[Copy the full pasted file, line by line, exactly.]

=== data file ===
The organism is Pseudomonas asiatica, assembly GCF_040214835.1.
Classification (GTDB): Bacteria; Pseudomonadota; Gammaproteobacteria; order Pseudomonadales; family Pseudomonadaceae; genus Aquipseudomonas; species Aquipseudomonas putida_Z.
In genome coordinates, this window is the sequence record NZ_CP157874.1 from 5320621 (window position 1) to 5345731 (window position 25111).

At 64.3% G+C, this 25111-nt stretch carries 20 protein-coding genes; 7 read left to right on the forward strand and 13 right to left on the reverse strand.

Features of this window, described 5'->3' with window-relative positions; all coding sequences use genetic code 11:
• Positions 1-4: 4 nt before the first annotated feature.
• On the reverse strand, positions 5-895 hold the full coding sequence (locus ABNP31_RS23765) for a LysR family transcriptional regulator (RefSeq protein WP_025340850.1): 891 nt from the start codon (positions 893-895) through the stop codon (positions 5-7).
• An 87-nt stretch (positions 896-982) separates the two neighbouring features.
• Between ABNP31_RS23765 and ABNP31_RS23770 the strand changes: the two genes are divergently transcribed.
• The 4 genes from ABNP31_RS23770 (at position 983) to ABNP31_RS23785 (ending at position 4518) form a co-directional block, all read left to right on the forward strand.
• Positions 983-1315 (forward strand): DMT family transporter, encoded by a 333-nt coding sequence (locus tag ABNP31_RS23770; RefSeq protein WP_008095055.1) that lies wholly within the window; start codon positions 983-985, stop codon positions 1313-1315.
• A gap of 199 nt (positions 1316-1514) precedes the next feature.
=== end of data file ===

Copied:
The organism is Pseudomonas asiatica, assembly GCF_040214835.1.
Classification (GTDB): Bacteria; Pseudomonadota; Gammaproteobacteria; order Pseudomonadales; family Pseudomonadaceae; genus Aquipseudomonas; species Aquipseudomonas putida_Z.
In genome coordinates, this window is the sequence record NZ_CP157874.1 from 5320621 (window position 1) to 5345731 (window position 25111).

At 64.3% G+C, this 25111-nt stretch carries 20 protein-coding genes; 7 read left to right on the forward strand and 13 right to left on the reverse strand.

Features of this window, described 5'->3' with window-relative positions; all coding sequences use genetic code 11:
• Positions 1-4: 4 nt before the first annotated feature.
• On the reverse strand, positions 5-895 hold the full coding sequence (locus ABNP31_RS23765) for a LysR family transcriptional regulator (RefSeq protein WP_025340850.1): 891 nt from the start codon (positions 893-895) through the stop codon (positions 5-7).
• An 87-nt stretch (positions 896-982) separates the two neighbouring features.
• Between ABNP31_RS23765 and ABNP31_RS23770 the strand changes: the two genes are divergently transcribed.
• The 4 genes from ABNP31_RS23770 (at position 983) to ABNP31_RS23785 (ending at position 4518) form a co-directional block, all read left to right on the forward strand.
• Positions 983-1315 (forward strand): DMT family transporter, encoded by a 333-nt coding sequence (locus tag ABNP31_RS23770; RefSeq protein WP_008095055.1) that lies wholly within the window; start codon positions 983-985, stop codon positions 1313-1315.
• A gap of 199 nt (positions 1316-1514) precedes the next feature.